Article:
1986: Clint Eastwood Was Elected Mayor Of Carmel, California

Icons | April 9, 2020

Clint Eastwood proudly holds up a t-shirt proclaiming him as the mayor of Carmel, California, during his acceptance speech on April 9, 1986. Source: Bettmann / Contributor via Getty Images

On April 8, 1986 Clint Eastwood became mayor of Carmel-By-The-Sea, California -- and the most famous local politician on the planet -- when he defeated incumbent Charlotte Townsend. This sleepy seaside town only had 4,500 residents and hardly any street signs. It was the perfect place for Eastwood, known for his Dirty Harry action movies and spaghetti westerns like The Good, The Bad, And The Ugly, to call home. It was also a great place to begin and end his political career, which was small in scale to say the least. According to the star he never really wanted to be mayor but after he butted heads with the city council over building office buildings on some of his property he decided to take matters into his own hands and change the city for good.

Why Carmel?

source: monterey herald

Eastwood took up residence in Carmel in the early '70s, buying up property and even opening a few small businesses, like the Hog’s Breath, an English-style pub. After 14 years of living in the town he felt that the shopkeepers and business owners were getting the shaft from the city council, but that fight had been going on long before Eastwood thought of running. In 1929 the city council decided:

The City of Carmel-by-the-Sea is hereby determined to be primarily, essentially and predominantly a residential city wherein business and commerce have in the past, are now, and are proposed to be in the future subordinated to its residential character.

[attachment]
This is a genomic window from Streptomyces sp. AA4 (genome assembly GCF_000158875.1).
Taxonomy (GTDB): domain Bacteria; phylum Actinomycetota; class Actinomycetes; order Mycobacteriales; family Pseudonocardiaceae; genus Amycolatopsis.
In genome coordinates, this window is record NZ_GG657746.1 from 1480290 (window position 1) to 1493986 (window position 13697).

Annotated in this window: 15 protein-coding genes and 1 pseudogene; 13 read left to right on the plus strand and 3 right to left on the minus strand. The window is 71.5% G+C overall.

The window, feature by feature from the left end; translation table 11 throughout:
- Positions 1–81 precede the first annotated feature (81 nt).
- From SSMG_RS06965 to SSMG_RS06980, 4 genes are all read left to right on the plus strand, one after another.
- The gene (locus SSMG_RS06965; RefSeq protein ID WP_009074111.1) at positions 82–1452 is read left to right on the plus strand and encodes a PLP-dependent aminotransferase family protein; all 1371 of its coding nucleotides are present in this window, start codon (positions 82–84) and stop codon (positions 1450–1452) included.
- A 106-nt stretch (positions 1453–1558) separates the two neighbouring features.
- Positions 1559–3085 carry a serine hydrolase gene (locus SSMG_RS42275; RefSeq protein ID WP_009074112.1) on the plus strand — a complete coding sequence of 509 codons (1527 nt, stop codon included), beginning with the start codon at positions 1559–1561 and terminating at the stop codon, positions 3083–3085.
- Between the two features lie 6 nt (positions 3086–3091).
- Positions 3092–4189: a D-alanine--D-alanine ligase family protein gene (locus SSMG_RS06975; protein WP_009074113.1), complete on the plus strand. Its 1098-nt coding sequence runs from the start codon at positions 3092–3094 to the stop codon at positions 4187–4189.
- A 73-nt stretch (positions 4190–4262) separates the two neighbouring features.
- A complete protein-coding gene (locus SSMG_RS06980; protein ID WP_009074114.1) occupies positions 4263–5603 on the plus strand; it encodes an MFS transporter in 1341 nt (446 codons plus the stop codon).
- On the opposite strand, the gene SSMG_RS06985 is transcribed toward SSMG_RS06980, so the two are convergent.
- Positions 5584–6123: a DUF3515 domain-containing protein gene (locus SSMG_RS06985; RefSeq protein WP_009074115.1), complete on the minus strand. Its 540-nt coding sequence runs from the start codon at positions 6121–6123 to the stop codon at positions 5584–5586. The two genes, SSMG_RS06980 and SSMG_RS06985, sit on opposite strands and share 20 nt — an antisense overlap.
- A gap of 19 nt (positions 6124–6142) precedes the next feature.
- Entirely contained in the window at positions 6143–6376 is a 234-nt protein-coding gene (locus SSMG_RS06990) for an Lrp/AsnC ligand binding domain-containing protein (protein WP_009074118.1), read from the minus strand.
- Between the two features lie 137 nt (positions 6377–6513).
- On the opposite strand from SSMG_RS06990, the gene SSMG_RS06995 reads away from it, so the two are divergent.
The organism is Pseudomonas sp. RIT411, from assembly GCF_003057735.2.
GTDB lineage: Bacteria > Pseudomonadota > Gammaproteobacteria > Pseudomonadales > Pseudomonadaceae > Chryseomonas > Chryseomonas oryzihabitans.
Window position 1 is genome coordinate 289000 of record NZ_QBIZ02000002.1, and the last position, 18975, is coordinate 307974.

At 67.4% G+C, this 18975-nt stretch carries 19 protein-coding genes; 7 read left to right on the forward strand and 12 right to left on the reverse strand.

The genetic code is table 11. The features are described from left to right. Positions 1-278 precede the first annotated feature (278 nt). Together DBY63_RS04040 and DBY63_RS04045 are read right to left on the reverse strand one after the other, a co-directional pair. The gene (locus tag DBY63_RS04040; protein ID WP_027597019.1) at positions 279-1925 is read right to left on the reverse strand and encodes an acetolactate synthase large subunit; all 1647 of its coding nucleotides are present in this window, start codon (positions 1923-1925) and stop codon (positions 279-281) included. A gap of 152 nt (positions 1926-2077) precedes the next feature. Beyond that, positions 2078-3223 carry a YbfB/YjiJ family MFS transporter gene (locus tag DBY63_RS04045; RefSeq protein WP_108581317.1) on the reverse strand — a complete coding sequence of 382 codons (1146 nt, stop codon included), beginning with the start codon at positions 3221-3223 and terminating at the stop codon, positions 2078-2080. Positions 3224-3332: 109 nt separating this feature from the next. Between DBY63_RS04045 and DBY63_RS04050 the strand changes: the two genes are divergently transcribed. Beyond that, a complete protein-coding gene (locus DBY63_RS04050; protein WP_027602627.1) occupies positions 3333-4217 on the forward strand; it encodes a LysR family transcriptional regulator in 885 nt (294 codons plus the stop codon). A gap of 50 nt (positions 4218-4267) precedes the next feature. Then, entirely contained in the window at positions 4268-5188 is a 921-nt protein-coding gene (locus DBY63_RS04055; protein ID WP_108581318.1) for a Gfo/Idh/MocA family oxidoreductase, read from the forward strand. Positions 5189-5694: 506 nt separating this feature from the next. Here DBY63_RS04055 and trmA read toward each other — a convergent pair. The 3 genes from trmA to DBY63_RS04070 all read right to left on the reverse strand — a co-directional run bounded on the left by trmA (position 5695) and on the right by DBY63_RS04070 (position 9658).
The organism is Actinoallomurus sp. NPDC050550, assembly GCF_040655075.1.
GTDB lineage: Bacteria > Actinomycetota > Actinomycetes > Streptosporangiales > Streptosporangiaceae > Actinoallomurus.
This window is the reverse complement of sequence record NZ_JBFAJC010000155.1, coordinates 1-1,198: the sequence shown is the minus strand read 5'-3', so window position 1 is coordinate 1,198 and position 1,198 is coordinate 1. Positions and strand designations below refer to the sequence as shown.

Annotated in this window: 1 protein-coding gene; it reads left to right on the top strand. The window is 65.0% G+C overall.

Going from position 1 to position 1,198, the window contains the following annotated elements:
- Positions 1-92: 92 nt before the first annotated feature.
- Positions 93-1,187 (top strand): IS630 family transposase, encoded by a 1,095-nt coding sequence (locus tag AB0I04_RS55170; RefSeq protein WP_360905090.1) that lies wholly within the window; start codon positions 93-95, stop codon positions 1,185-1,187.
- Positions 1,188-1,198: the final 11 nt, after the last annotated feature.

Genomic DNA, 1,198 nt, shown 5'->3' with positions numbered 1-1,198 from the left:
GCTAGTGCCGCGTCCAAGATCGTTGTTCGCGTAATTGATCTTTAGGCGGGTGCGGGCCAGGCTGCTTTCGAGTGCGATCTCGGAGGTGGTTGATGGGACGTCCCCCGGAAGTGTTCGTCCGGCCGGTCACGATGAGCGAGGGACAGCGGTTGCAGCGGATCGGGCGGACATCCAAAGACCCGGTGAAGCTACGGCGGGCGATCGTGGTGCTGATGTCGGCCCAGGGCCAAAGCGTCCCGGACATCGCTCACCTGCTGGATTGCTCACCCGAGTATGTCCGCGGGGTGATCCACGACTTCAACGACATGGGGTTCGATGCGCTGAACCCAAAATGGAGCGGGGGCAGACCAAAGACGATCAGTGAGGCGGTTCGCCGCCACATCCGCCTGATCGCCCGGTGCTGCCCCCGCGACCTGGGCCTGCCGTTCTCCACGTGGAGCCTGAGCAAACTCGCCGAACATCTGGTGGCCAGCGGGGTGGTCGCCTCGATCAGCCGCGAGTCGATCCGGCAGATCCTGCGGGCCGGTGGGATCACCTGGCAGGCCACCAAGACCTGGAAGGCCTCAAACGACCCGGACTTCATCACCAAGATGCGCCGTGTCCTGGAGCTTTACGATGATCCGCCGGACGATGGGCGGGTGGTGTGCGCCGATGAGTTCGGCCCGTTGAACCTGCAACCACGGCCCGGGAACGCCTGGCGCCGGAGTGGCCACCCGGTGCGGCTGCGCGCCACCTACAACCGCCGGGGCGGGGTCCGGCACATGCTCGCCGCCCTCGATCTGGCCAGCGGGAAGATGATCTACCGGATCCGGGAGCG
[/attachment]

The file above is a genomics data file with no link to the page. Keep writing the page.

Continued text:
From then on, heated back-and-forth between citizens who liked Carmel the way it was and businesspeople, who wanted to make the town more tourist-friendly, simmered, but it didn’t reach a boil until the 1980s.

During the election Eastwood was attacked for being 'pro-business'

source: pinterest

Eastwood wasn’t even sure he wanted to run for mayor of Carmel until hours before the deadline. He conducted a phone survey to see if there was any point in running -- after all, the kayfabe toughest guy in Hollywood didn’t want to lose such a small political scrap in what would inevitably turn out to be a national story. After Eastwood decided to run, the incumbent mayor referred to Eastwood as “pro-business” after he sued the council for placing unreasonable restrictions on an office he was designing (they wanted it to be more wood than glass). Eastwood responded in an interview, saying:

I'm not pro-business. I never have been. The only person who says I am is my opponent. I want to help build bridges.

He won by a landslide

source: the clint eastwood archive

With the amount of eyes that were on the Carmel mayoral race you’d think that it was the tightest national election in the last decade, but there may have well not been an election. Eastwood won 72 percent of the votes with 2,166 people voting for him. When asked if he wanted to be referred to as “Mr. Mayor,” Eastwood responded, “Nah, it’s just Clint.” In his victory speech he referenced his desire to make the town a more business friendly place, saying: